Over on QBT, surfaces a criticism of the question about what we will do in heaven:
What we will do in…
The post, even in its pithy format, points up the need to ask the right question. One gets the impression that the celestial activity concern comes from American practicality where a body has to be up and doing something useful. People have written that, if harp-playing is all that will be going on there, then they don’t want to go. Continue reading
Here’s a link to the latest PDF issue of the Christian Worker.
Here are the topics you will find:
- Does the Old Testament Still Have Value (Kevin W. Rhodes)
- The Old Testament & Inspiration (Cody Westbrook)
- The Purpose of the Old Testament (Tom Wacaster)
- Kingdom Prophecy in the Old Testament (Andy Baker)
- Messianic Prophecy in the Old Testament (Kris Grodaurk)
Christian Worker is an edification effort of the Southwest church of Christ in Austin, Texas.
You can subscribe to the email version of the Christian Worker paper by clicking on the publications link on their website and then following the given instructions.
Copyright © 2017 Southwest church of Christ, All rights reserved.
Why study the Bible? It should be to correctly educate our “conscience.” Paul wrote: “for when Gentiles, who do not have the law, by nature do the things in the law, these, although not having the law, are a law to themselves, who show the work of the law written in their hearts, their conscience also bearing witness, and between themselves their thoughts accusing or else excusing them)” (Romans 2:14-15 NKJV). “Conscience” is our awareness of right and wrong, but it is our guide only when we learn from God’s Word what is right or wrong! People who are not a Christian may do many things right because they have their consciences educated by God’s Word. It would be good if their consciences guided them to what Jesus said must be done to be saved: “He who believes and is baptized will be saved” (Mark 16:16 NKJV).
This is Johnny Polk, with “Words of Wisdom” brought to you by the Oneida church of Christ.
“Be diligent to present yourself approved to God, a worker who does not need to be
ashamed, rightly dividing the word of truth” (2 Timothy 2:15).
“God, who at various times and in various ways spoke in time past to the fathers by the prophets, has in these last days spoken to us by His Son, whom He has appointed heir of all things, through whom also He made the worlds” (Hebrews 1:1-2).
“For whatever things were written before were written for our learning, that we through the patience and comfort of the scriptures might have hope” (Romans 15:4).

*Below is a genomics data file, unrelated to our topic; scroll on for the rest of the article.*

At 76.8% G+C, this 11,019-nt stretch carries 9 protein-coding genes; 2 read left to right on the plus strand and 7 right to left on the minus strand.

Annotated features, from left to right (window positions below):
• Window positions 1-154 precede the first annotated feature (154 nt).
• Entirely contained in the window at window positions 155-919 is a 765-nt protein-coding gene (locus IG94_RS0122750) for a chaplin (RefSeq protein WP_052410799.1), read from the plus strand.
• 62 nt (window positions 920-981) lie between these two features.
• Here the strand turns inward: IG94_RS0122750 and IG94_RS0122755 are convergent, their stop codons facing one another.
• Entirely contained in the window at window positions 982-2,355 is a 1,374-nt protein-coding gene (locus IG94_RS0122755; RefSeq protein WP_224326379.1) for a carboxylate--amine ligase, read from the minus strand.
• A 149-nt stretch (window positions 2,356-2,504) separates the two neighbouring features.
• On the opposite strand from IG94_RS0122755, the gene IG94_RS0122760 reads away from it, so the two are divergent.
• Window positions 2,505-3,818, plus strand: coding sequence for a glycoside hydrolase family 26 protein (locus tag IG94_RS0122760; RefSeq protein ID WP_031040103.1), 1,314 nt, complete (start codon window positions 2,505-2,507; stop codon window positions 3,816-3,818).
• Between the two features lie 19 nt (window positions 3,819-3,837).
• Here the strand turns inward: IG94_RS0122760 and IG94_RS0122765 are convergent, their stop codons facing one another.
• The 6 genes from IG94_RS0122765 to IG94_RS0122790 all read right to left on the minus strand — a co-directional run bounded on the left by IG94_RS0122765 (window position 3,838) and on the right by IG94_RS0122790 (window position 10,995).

There are two main divisions of the Bible: the Old Testament and the New Testament. Even though all of these 66 divisions are God’s inspired word, we must understand that the Old Testament is not a law binding on us today. Jesus came and fulfilled the old law and gave us the new law of the New Testament (Matthew 5:17; Colossians 2:14).
The unity of the Bible shows that one mind guided the writing of the Bible and that was God as He directed men to write the Bible (2 Timothy 3:16-17; 2 Peter 1:21). These 66 books were written by about 40 different authors. They wrote over a period of about 1500 years; living in widely separated parts of the world; speaking different languages; having various backgrounds; obviously many of them not knowing each other. Yet, when all of their writings are brought together they are in harmony, showing their message comes from God. That message may be summed up in the purpose of the Bible as the salvation of man through Jesus Christ that brings glory to God.
Rightly dividing God’s word describes an important principle involved in properly understanding the Bible as we obey and apply its teachings to our lives. We must properly divide or distinguish between the commands God gave to people in the Old Testament, and the commands He expects us to keep in our Christian Age.
To be saved from sin and prepare for heaven we must believe in Jesus, repent of sins, confess our faith, be baptized, and live for Jesus.
Several years ago, while watching a tv show based on “real life” emergency room experiences, I heard a phrase used by a doctor that’s worth remembering and applying to the study of the Bible’s prophetic language and imagery: Continue reading
Lying is a sin. Little lies, little white lies, stretching the truth, all fit in the same category. There are no big lies and little lies. A lie is a lie is a lie. It’s plain and simple. Continue reading
THE IMPORTANCE OF CONTEXT IN STUDYING THE SCRIPTURES
The sixty-six divinely inspired documents that constitute our Bible are the totality of God’s revelation to mankind. Every specific text must be studied in the light of its context, and no immediate text is to be understood in such a way as to conflict with the total text of divine scripture. Continue reading